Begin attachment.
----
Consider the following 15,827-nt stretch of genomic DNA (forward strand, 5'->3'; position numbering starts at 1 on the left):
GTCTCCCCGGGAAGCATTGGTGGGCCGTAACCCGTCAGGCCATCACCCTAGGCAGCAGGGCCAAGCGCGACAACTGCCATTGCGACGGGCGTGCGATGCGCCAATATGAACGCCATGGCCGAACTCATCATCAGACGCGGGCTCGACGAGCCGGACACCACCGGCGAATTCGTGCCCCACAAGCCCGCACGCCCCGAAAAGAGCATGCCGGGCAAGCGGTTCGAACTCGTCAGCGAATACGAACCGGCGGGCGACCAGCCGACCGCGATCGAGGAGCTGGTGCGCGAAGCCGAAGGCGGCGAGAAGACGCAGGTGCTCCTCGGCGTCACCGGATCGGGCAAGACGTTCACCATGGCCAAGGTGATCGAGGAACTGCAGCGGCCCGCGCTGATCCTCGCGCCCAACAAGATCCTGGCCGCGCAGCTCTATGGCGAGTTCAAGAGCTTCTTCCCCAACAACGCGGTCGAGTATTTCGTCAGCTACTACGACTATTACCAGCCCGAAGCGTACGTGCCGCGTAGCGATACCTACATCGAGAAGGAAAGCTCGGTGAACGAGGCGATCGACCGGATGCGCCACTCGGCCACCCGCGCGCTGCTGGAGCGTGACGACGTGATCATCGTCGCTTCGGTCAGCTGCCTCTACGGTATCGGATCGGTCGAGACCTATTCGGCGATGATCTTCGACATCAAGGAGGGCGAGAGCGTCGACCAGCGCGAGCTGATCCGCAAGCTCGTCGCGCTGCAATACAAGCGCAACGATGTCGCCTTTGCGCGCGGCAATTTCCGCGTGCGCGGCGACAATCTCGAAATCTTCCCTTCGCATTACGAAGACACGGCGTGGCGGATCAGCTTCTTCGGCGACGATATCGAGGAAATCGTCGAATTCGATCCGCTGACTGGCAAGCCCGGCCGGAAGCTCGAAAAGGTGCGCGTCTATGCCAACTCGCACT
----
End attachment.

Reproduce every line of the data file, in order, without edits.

Consider the following 15,827-nt stretch of genomic DNA (forward strand, 5'->3'; position numbering starts at 1 on the left):
GTCTCCCCGGGAAGCATTGGTGGGCCGTAACCCGTCAGGCCATCACCCTAGGCAGCAGGGCCAAGCGCGACAACTGCCATTGCGACGGGCGTGCGATGCGCCAATATGAACGCCATGGCCGAACTCATCATCAGACGCGGGCTCGACGAGCCGGACACCACCGGCGAATTCGTGCCCCACAAGCCCGCACGCCCCGAAAAGAGCATGCCGGGCAAGCGGTTCGAACTCGTCAGCGAATACGAACCGGCGGGCGACCAGCCGACCGCGATCGAGGAGCTGGTGCGCGAAGCCGAAGGCGGCGAGAAGACGCAGGTGCTCCTCGGCGTCACCGGATCGGGCAAGACGTTCACCATGGCCAAGGTGATCGAGGAACTGCAGCGGCCCGCGCTGATCCTCGCGCCCAACAAGATCCTGGCCGCGCAGCTCTATGGCGAGTTCAAGAGCTTCTTCCCCAACAACGCGGTCGAGTATTTCGTCAGCTACTACGACTATTACCAGCCCGAAGCGTACGTGCCGCGTAGCGATACCTACATCGAGAAGGAAAGCTCGGTGAACGAGGCGATCGACCGGATGCGCCACTCGGCCACCCGCGCGCTGCTGGAGCGTGACGACGTGATCATCGTCGCTTCGGTCAGCTGCCTCTACGGTATCGGATCGGTCGAGACCTATTCGGCGATGATCTTCGACATCAAGGAGGGCGAGAGCGTCGACCAGCGCGAGCTGATCCGCAAGCTCGTCGCGCTGCAATACAAGCGCAACGATGTCGCCTTTGCGCGCGGCAATTTCCGCGTGCGCGGCGACAATCTCGAAATCTTCCCTTCGCATTACGAAGACACGGCGTGGCGGATCAGCTTCTTCGGCGACGATATCGAGGAAATCGTCGAATTCGATCCGCTGACTGGCAAGCCCGGCCGGAAGCTCGAAAAGGTGCGCGTCTATGCCAACTCGCACT